“What’s a more romantic way to spend Valentine’s Day than getting blown off the top of a mountain?” I shouted over the gusts of wind that sent sleet pelting into our cheeks.
I was only kidding…or was I?
It was mid-February and we were about halfway through a 75-mile hike through the backcountry of Torres del Paine National Park, known as the O Trek. Much like its shorter sister hike, the W Trek, the O is a campsite-to-campsite trek that circumnavigates the entirety of Torres del Paine, taking hikers into some of the park’s most remote areas.
The perfect adventure…or the perfect disaster.
But wait! I’m getting a little bit ahead of myself. Not all of our time on the O Trek was a nightmarish experience. Actually, the majority of it was quite incredible! Let’s rewind a bit and go back to the start: how we ended up there in the first place.
Before we begin, I want to talk about travel insurance. For all of my adventures abroad, I use and strongly recommend World Nomads. I love using them every single time I travel because they protect me from disastrous situations such as this one. I know many people opt to not buy travel insurance before they go on a trip like this, but I’m here to tell you that it’s absolutely worth the money. World Nomads saved my life once and they helped us out in this situation, too .
Why were we in Torres del Paine National Park in the first place?
My boyfriend, Rafael, and I decided that 2019 would be the year of our first multi-day hike together. We’d been together nearly 6 years when we decided to plan and embark on the O Trek. Raf had never done a multi-day hike before in his entire life, and I’d only done a handful, so this would be his first and my longest trek thus far.
To be honest, I was a little cocky going into this hike. I’d completed the W Trek on my own a few years before, and while it was tough, I was able to finish the entire ~40 mile trek without any major hiccups.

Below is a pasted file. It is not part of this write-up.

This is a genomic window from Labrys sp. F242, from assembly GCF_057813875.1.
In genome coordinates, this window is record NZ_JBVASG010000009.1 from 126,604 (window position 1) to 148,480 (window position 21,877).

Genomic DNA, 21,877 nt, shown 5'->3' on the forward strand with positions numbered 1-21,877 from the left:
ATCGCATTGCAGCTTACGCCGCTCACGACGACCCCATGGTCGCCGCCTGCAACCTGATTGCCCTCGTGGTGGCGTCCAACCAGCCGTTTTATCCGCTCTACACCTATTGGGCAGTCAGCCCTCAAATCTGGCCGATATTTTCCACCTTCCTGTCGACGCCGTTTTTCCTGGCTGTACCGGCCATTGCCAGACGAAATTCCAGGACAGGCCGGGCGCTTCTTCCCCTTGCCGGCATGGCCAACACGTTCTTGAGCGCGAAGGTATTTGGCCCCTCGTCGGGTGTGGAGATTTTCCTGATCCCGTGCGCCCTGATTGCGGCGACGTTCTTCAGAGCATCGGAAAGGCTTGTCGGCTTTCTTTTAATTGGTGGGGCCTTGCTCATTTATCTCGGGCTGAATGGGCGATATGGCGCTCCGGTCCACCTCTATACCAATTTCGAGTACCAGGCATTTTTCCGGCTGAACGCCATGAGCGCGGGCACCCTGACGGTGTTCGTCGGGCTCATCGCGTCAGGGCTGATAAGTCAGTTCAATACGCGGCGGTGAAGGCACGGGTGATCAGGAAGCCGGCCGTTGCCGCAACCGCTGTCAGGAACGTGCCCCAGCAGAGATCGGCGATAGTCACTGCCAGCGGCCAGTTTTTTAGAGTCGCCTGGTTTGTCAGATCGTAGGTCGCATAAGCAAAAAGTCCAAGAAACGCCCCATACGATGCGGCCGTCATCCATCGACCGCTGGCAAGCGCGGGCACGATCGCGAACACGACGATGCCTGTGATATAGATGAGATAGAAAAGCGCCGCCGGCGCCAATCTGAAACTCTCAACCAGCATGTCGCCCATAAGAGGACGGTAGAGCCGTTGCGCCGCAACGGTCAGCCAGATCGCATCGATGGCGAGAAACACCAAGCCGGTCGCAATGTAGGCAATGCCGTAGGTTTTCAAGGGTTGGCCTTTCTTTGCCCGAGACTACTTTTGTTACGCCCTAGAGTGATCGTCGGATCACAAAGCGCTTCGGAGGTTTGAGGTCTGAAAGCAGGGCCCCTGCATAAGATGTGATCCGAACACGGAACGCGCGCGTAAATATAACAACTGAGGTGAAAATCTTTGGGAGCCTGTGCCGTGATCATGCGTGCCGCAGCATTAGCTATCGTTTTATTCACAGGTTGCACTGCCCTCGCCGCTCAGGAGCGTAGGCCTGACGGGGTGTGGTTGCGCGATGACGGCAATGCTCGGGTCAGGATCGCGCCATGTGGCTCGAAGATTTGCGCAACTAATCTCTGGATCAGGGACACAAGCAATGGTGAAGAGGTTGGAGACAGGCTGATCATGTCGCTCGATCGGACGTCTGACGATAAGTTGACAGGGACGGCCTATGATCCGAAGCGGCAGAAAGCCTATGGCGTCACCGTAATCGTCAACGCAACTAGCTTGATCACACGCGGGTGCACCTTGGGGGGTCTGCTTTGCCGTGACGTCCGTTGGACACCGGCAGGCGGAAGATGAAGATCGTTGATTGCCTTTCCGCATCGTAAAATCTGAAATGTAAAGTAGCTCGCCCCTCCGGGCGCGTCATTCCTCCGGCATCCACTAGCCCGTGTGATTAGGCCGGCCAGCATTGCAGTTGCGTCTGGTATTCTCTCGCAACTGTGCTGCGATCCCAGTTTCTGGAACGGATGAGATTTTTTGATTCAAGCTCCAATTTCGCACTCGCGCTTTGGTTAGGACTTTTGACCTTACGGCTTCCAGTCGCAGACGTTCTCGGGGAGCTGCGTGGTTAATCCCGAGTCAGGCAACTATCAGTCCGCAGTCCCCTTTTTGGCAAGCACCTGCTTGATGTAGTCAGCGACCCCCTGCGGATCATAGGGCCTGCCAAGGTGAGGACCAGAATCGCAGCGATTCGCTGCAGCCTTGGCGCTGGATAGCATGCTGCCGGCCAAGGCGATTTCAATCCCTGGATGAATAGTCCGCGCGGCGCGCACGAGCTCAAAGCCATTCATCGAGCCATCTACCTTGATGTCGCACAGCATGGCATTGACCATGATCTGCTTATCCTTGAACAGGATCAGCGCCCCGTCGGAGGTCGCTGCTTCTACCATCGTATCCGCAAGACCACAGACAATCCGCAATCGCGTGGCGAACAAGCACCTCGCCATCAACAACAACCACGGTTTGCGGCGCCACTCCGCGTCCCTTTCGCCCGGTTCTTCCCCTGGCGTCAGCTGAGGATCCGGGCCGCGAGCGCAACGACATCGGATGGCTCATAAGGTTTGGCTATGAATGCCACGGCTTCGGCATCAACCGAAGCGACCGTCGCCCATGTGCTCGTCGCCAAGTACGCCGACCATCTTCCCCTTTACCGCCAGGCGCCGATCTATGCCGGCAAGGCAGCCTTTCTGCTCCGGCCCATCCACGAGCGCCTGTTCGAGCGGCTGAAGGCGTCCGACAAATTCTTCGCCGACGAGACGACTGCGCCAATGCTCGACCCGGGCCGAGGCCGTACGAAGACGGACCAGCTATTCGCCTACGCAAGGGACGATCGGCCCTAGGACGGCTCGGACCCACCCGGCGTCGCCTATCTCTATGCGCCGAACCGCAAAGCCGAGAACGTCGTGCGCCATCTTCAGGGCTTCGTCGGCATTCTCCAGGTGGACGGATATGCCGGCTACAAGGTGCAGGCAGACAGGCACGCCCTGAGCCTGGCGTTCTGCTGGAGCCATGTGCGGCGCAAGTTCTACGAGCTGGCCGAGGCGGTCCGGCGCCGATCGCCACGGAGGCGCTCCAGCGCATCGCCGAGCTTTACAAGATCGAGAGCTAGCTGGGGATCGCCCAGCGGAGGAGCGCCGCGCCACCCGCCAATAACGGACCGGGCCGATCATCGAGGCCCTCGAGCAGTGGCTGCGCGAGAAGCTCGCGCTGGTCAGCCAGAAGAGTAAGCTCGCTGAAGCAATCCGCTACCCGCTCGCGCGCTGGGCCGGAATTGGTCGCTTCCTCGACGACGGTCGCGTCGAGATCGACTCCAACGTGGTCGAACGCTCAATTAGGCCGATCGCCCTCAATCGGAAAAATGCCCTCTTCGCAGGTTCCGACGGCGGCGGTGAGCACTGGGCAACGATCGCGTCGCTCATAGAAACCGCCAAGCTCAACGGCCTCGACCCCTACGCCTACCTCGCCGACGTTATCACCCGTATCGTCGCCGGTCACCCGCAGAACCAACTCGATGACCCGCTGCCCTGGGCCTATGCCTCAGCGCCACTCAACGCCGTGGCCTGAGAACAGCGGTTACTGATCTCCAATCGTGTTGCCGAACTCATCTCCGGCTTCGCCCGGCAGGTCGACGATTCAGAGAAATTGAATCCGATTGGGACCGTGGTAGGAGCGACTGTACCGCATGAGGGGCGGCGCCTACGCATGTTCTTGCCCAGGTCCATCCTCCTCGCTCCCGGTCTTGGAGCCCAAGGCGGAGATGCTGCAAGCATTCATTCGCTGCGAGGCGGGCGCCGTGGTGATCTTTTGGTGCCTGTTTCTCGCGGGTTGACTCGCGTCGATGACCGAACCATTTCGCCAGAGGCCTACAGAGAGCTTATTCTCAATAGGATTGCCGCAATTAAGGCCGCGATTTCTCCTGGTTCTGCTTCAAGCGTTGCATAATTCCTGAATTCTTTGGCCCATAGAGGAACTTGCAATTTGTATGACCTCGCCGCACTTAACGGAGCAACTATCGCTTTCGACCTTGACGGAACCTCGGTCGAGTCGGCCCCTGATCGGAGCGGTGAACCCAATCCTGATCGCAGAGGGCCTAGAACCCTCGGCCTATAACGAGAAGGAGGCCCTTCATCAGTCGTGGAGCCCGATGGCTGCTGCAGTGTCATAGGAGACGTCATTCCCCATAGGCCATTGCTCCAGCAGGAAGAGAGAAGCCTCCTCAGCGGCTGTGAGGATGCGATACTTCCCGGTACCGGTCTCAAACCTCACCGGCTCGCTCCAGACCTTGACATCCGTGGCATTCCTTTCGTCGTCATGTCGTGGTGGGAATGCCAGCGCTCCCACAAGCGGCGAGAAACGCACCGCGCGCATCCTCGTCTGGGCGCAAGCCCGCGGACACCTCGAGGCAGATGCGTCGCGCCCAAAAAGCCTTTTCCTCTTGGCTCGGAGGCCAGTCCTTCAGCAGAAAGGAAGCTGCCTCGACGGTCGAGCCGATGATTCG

Trekking the W was easily one of my favorite trips and experiences in the whole world. I loved the feeling of getting up in the morning to the sounds of the park, packing up, and walking past some of the most jaw-dropping landscapes in literally the entire world, with no cell service or connection to the outside world. And, because I loved it so much, I vowed as I left Torres del Paine with tears stinging my eyes that I’d come back one day to do the O Trek.
This was that trek.
We booked all of our campsites months in advance, got Rafael all of the necessary hiking and camping gear, and made our arrangements to hike the O in the middle of February, which was still squarely in the high season for trekking in Torres del Paine.
When I visited before in November, the weather was nothing short of ideal, with sunny days and a light breeze the entire time. I figured, since we were planning on going during the high season, the weather could only be better.
In our few days in Argentine Patagonia before we went to Torres del Paine, the weather was absolutely perfect, with the peak of Fitz Roy uncovered the entire time we saw it. Unheard of, according to locals.
So, when we arrived in Chile fully packed up and ready to go, we thought our good luck would continue.
Days 1-3: Sunshine and blue skies…with a few little warning signs
In the beginning of our trek, it did. When we arrived in Torres del Paine, we started hiking in partly cloudy conditions, the park’s jagged rock formations fully visible as our bus pulled into the parking lot.
Rafael and I looked at each other, totally giddy and thrilled to be hiking in the most beautiful place in the world, in the best weather ever. Whatever fears and preconceived notions we had before were wiped away with the rays of the summer sun and the breezy, cool air.
While the hikes were tough and the distances were long, Raf and I got off to a fairly strong start on the trek.
However, the first night was our first brush with disaster. We set up our tent at Seron campsite, cooked dinner, and went to bed in the cool, mild temperatures. The next morning, when we were putting on our shoes, we noticed some walnuts in the toe areas of each of our shoes…on separate sides of the tent.
Confused, we searched the area for signs of our shoe culprits. Soon enough, we found the source: mice had eaten a hole through Raf’s backpack and ripped into our factory sealed walnut bag, stealing several and spilling the rest all over the inside of his bag.
Brand new $330 hiking backpack – 0. Mice – 1.
But where did the mice go? When we woke up, we heard what sounded like pig squeals all around us. Raf got up to use the bathroom in the morning before I woke up. I was woken up to him yelling “condors!” in an excited voice.